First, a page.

A ‘spoonful of sugar’helps the needle go in

September 2011

Do sweet solutions help relieve pain for children having immunisations?


Giving sweet solutions orally prior to immunisation injections results in fewer children crying and shorter periods of crying duration in infants. It is not known whether sweet solutions have similar efficacy to other modes of pain relief (topical or oral).


You have read that paracetamol use is possibly associated with asthma incidence. Paracetamol is used to reduce pain after immunisations in your family practice. Your colleagues have started discussing alternatives and one raises the question of whether using sugar in any form is effective for managing children’s pain. You undertake to review the evidence.


Among young children having immunisations, is sugar effective for reducing pain?


PubMed clinical queries: sugar AND immunisation.


Harrison D, et al. Efficacy of sweet solutions for analgesia in infants between 1 and 12 months of age: a systematic review. Arch Dis Child 2010; 95:406-13.


Systematic review of oral sweet solutions compared to water or no treatment. Inclusion criteria were (1) Type of study was randomised controlled trials; (2) Patients were infants aged up to 12 months; (3) Interventions were sucrose, glucose or other sweet solution administered during any painful procedures; (4) Outcomes were cry behaviours, validated pain scales, or physiological indicators of pain. 695 titles were screened, 37 were retrieved for further review trials and 14 trials were included.


Search strategy – electronic searches of MEDLINE, Embase, CINAHL, PsycINFO and all EBM Reviews. Recent major paediatric and paediatric pain conference proceedings were handsearched and reference lists from retrieved articles. There were no language limitations. Risk of bias – it was not reported how studies were screened or selected, but two reviewers independently extracted data from included studies; authors were contacted for additional information if data was not described. Only where clinical heterogeneity was sufficiently low were studies combined in meta-analysis.

Quality assessment – methodological quality in each study was independently assessed by two reviewers and disagreements resolved by consensus. Elements assessed were randomisation generation, allocation concealment, blinding of intervention, incomplete outcome data reported, selective outcome reporting and other sources of bias. Overall – a high quality review of variable quality studies.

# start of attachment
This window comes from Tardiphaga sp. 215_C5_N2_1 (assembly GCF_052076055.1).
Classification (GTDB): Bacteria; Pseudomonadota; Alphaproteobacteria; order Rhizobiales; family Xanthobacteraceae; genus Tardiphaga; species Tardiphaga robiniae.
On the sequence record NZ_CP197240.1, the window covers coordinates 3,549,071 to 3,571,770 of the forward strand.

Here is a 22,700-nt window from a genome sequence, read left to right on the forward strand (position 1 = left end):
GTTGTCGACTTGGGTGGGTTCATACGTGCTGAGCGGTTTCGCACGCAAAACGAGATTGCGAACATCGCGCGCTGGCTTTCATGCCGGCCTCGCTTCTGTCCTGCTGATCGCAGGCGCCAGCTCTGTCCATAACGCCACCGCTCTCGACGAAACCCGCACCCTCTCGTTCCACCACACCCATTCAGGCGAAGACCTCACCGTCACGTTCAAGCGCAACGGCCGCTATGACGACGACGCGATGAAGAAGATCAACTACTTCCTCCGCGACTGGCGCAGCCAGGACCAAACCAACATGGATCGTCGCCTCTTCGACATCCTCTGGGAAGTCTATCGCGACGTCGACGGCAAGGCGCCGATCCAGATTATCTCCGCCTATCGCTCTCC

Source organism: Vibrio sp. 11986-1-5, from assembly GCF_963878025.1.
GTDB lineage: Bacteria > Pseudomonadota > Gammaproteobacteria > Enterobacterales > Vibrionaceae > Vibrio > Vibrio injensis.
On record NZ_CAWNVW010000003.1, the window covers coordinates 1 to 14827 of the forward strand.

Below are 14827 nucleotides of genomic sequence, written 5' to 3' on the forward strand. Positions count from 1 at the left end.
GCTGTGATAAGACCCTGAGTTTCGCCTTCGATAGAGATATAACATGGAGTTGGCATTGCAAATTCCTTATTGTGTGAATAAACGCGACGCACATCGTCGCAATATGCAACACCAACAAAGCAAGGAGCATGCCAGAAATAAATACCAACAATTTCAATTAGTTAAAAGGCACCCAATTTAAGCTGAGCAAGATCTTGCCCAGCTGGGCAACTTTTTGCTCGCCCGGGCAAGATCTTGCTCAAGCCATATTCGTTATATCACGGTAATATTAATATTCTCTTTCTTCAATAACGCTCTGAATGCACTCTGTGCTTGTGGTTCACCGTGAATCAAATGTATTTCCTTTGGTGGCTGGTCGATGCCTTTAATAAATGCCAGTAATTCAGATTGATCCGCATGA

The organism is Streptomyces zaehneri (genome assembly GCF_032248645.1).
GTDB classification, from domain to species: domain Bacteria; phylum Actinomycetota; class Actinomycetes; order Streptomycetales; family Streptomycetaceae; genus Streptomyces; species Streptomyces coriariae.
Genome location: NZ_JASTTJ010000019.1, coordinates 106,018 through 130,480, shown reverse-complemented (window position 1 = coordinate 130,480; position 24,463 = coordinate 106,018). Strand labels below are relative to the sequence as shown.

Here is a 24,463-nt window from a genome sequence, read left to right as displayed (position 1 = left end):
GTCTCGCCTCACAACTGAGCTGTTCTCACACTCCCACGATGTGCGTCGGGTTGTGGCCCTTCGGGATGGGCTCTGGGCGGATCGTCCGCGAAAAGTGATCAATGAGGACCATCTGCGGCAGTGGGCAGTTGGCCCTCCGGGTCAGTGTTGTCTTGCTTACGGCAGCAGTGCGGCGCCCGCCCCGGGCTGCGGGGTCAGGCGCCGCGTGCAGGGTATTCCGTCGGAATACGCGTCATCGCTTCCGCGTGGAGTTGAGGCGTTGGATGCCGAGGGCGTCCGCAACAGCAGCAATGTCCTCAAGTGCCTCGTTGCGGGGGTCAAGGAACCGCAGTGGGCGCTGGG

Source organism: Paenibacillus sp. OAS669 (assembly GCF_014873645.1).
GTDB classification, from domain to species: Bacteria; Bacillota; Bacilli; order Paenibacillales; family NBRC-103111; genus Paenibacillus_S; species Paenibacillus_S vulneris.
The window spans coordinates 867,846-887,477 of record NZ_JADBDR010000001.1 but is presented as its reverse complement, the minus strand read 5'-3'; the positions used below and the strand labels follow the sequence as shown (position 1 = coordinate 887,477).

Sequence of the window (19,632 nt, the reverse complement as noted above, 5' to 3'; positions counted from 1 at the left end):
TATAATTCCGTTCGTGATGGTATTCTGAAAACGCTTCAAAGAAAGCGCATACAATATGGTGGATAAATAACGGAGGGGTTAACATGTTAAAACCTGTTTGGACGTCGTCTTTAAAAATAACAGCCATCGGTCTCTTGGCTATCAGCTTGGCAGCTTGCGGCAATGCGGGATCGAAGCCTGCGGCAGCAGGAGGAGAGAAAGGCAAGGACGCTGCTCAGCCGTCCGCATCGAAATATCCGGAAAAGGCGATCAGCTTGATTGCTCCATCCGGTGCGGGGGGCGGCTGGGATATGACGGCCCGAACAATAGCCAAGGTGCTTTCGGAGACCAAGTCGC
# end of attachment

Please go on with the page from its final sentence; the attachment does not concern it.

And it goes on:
Fourteen trials involving 1674 injections on 1676 patients were identified. One trial compared sweet solutions to water and no treatment groups, one trial compared sweet solution to no treatment and the remaining trials compared sweet solutions to water. Ten trials used sucrose solutions (concentration 30–75%), two trials used 30% glucose and one trial compared 25% or 50% sucrose or 40% glucose to water. Generally all trials were good quality but five trials did not report randomisation sequence; two trials did not report allocation concealment; two studies were not blinded; and one study had incomplete outcome data. Using sweet solutions resulted in reduced incidence and duration of crying. It was not possible to combine studies to examine the effect of different concentrations or different solutions.



Table. Results with 95% confidence intervals



Intervention effects

Sweet solution








Crying incidence






(0.69 to 0.93)

Crying duration





(-22.8 to -0.9)




One trial compared sweet solution to topical analgesia in addition to a no treatment control, with no differences between sweet solution or topical analgesia.

Sweet solutions are readily available, easy to administer and have a very short onset time to analgesia.

Reviewer: Dr Andrew Jull, RN PhD, associate professor (School of Nursing, University of Auckland), nurse advisor – quality, Auckland District Health Board.